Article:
A decidedly Goth fashion crowd occupied the ninth floor of Barneys New York on Wednesday night.
Despite the funereal sartorial palette, they were not in mourning. It was a celebration of Ann Demeulemeester’s new tome from Rizzoli, and the reclusive Belgian designer was on hand to sign copies, her big blue eyes peeking out from under one of her many bowler hats. The thick, linen-wrapped book, priced at $100, documents the retired designer’s career from 1982 to 2014.
This story first appeared in the October 31, 2014 issue of WWD. Subscribe Today.
The event boasted another unmissable attendee: Patti Smith. The singer-songwriter, artist and poet is a longtime friend, muse and collaborator of Demeulemeester’s. She also wrote the book’s introduction.
“I’ve lost count of the times I’ve seen Patti at Ann’s fashion shows,” said Simon Doonan, who later introduced the singer before she performed to a rapt audience. “I first saw Patti play in the late Seventies, early Eighties. She’s a rule-breaking, genius, unconventional girl. I think they’re soul sisters.”
Robert Geller, Jennifer Fisher, Mark Lee and Lisa and Richard Perry mingled among the designer’s all-black-and-leather-clad disciples, frequently getting scolded by public-relations flacks for taking iPhone photos of Smith and the designer, the pair sitting down to sign copies for much of the night. Jamie Bochert, in a head-to-toe Demeulemeester look, was escorted to the front of the line with her copy in hand. “I’ve been a fan of Patti’s forever — her poetry, her songs, her writing,” she said.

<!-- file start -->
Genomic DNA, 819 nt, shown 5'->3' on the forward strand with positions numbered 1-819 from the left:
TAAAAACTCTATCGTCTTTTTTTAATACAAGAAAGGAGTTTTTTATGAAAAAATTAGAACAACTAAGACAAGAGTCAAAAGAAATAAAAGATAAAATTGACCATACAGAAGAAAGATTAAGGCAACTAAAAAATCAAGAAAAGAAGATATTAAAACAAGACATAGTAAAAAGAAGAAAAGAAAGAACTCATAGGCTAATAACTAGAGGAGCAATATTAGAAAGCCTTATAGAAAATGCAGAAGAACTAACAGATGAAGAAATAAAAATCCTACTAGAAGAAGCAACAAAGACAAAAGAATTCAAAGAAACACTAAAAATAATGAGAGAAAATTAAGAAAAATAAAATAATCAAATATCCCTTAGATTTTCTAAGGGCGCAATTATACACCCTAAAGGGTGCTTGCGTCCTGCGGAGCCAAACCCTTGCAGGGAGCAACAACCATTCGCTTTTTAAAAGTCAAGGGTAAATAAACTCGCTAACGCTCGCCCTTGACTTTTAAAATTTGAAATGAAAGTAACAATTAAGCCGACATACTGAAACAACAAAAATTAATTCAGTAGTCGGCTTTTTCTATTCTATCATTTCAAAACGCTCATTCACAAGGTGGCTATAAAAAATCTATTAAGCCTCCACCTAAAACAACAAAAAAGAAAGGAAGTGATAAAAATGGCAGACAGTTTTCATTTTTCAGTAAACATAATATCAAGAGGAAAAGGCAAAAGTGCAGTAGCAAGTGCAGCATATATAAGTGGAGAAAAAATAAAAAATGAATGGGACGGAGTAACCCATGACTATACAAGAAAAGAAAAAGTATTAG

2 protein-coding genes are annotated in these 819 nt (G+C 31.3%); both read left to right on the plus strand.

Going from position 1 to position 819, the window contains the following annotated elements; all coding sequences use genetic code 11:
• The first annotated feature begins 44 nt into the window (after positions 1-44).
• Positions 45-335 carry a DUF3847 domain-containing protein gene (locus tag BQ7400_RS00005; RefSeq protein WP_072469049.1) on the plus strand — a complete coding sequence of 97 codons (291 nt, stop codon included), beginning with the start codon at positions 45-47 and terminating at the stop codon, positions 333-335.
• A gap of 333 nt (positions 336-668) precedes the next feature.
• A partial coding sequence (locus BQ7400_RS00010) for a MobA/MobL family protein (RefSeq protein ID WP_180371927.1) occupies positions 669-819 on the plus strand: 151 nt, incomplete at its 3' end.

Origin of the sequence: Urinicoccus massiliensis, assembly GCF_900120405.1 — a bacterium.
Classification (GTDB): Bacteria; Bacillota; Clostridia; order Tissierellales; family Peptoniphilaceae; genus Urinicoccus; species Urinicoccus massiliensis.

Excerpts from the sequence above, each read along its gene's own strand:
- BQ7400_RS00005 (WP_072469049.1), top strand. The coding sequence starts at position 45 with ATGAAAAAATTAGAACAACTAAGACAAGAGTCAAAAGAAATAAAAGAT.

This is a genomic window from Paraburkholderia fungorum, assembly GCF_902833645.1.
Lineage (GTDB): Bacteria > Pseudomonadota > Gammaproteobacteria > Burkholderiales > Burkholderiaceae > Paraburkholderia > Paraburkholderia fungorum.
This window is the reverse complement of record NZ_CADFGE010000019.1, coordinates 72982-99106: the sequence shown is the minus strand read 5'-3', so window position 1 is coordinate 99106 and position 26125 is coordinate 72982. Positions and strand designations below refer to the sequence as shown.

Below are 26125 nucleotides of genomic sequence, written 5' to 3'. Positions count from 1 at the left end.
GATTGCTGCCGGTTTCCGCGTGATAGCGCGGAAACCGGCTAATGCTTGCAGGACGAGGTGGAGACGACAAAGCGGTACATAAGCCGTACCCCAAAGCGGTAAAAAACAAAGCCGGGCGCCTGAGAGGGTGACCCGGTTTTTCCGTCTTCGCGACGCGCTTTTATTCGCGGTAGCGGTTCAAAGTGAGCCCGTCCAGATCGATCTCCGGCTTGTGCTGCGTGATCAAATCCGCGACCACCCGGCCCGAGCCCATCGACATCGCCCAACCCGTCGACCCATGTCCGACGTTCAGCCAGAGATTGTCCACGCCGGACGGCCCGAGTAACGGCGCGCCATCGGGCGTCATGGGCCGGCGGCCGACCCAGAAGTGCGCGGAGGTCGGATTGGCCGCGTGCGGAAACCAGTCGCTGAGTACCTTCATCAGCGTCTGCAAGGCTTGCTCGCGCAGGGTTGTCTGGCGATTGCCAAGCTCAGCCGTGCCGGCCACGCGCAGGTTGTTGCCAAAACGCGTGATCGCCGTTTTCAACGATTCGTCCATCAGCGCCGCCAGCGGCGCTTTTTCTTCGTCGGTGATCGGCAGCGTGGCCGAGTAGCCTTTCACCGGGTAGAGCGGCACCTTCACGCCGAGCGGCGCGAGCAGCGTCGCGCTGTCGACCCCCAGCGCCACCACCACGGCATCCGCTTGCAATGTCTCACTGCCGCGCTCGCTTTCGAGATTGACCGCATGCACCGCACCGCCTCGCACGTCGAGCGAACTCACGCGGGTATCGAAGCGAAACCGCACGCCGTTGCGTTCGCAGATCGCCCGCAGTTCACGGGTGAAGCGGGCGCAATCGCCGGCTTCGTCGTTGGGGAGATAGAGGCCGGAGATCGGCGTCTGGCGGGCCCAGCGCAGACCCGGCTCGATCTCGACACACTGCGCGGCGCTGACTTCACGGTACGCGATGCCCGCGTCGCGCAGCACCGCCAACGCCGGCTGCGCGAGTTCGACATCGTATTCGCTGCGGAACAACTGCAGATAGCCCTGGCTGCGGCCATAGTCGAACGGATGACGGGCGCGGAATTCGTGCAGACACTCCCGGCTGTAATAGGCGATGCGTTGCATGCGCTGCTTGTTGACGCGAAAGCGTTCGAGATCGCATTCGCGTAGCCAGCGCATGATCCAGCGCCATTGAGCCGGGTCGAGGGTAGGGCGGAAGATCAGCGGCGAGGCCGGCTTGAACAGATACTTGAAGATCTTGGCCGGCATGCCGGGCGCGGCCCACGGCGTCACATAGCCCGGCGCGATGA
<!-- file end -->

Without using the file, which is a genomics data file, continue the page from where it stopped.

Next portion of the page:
Taking the stage with her guitarist Lenny Kaye, Smith looked ever the Demeulemeester poster girl in a jet-black blazer and waistcoat. “It’s not so strange for Lenny and I to be playing in a store,” she said. “When we first started playing together in ’71 and then ’72 and ’73, it was really hard to get jobs for people like us. We often played in record stores, book stores, alleys — any place we could. So, I always get nostalgic to play in a store. I’ve worked behind a counter.”
She dedicated a couple of songs to Demeulemeester and Patrick Robyn, the designer’s husband, and the crowd sang along to her famous “Because the Night,” though Smith altered the chorus slightly: “Because the night belongs to lovers, Because the night belongs to Ann.”